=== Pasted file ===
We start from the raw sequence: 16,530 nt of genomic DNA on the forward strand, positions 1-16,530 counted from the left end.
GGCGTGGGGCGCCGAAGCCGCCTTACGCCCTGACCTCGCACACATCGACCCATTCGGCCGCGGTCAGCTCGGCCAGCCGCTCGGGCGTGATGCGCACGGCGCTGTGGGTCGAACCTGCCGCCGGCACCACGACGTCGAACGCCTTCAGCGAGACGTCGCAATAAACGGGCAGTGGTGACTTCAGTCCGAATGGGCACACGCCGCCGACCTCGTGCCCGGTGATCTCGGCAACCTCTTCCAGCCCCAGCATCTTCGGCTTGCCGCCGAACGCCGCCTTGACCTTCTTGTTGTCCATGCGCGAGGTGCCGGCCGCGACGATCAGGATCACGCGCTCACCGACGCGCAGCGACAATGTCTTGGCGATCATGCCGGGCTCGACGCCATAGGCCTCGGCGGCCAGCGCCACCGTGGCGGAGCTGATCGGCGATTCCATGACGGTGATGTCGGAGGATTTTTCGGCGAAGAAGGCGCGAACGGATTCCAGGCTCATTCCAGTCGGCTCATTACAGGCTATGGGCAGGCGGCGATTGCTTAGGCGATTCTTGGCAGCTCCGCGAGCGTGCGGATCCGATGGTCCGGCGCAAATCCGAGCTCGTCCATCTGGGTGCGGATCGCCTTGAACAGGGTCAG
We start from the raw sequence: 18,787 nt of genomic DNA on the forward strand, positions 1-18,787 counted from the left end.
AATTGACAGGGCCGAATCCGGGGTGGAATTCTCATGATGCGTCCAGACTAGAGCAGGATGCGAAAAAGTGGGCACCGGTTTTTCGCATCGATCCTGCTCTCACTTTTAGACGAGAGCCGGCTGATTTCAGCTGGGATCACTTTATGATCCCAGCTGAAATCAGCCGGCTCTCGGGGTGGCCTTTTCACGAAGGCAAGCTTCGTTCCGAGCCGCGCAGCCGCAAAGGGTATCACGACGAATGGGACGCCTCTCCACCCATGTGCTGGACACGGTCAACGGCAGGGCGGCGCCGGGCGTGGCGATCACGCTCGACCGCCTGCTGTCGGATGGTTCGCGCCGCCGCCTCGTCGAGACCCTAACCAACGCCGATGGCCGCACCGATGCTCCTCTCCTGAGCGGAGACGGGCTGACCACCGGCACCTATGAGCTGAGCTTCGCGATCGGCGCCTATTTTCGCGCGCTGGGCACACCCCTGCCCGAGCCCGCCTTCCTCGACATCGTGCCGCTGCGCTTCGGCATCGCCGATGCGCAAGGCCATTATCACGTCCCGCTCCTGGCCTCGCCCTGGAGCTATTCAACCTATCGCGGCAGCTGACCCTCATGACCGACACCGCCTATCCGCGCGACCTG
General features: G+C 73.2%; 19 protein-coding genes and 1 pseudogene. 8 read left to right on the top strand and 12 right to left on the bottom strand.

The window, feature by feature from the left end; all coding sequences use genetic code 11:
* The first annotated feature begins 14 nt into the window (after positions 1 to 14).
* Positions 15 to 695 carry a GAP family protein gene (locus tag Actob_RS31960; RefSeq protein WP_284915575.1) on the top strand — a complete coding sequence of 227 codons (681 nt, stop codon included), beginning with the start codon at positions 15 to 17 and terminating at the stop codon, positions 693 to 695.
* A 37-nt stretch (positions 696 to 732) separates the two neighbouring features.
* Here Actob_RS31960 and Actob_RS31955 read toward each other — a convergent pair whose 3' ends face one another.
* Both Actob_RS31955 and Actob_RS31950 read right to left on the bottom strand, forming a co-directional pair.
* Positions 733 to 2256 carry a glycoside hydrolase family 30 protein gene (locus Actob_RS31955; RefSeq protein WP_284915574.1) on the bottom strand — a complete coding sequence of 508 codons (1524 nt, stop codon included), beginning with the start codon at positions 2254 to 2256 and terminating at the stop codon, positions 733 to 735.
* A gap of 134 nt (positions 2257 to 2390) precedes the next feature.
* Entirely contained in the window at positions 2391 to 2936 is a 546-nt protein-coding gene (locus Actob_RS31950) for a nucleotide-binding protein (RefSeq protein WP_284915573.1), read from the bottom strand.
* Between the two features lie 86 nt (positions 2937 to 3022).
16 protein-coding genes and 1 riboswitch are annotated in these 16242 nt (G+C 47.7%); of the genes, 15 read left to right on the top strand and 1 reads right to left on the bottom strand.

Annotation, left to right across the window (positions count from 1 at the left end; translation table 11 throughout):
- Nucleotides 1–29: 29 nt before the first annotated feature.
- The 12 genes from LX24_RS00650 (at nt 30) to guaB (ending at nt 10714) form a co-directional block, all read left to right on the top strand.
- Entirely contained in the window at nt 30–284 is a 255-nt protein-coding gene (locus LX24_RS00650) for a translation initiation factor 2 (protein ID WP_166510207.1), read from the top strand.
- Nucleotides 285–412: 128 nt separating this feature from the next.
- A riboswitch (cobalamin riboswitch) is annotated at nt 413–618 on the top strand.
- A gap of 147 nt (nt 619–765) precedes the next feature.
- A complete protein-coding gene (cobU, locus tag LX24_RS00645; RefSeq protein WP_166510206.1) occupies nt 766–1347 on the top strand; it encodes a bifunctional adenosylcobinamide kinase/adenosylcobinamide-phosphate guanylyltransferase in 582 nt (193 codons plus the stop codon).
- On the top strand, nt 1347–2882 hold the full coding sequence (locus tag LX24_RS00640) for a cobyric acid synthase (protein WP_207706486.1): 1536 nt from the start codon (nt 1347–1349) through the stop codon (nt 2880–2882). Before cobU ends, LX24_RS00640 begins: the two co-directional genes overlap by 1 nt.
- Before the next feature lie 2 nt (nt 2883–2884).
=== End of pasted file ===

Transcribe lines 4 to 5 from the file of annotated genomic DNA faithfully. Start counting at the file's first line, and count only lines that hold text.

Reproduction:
AATTGACAGGGCCGAATCCGGGGTGGAATTCTCATGATGCGTCCAGACTAGAGCAGGATGCGAAAAAGTGGGCACCGGTTTTTCGCATCGATCCTGCTCTCACTTTTAGACGAGAGCCGGCTGATTTCAGCTGGGATCACTTTATGATCCCAGCTGAAATCAGCCGGCTCTCGGGGTGGCCTTTTCACGAAGGCAAGCTTCGTTCCGAGCCGCGCAGCCGCAAAGGGTATCACGACGAATGGGACGCCTCTCCACCCATGTGCTGGACACGGTCAACGGCAGGGCGGCGCCGGGCGTGGCGATCACGCTCGACCGCCTGCTGTCGGATGGTTCGCGCCGCCGCCTCGTCGAGACCCTAACCAACGCCGATGGCCGCACCGATGCTCCTCTCCTGAGCGGAGACGGGCTGACCACCGGCACCTATGAGCTGAGCTTCGCGATCGGCGCCTATTTTCGCGCGCTGGGCACACCCCTGCCCGAGCCCGCCTTCCTCGACATCGTGCCGCTGCGCTTCGGCATCGCCGATGCGCAAGGCCATTATCACGTCCCGCTCCTGGCCTCGCCCTGGAGCTATTCAACCTATCGCGGCAGCTGACCCTCATGACCGACACCGCCTATCCGCGCGACCTG
General features: G+C 73.2%; 19 protein-coding genes and 1 pseudogene. 8 read left to right on the top strand and 12 right to left on the bottom strand.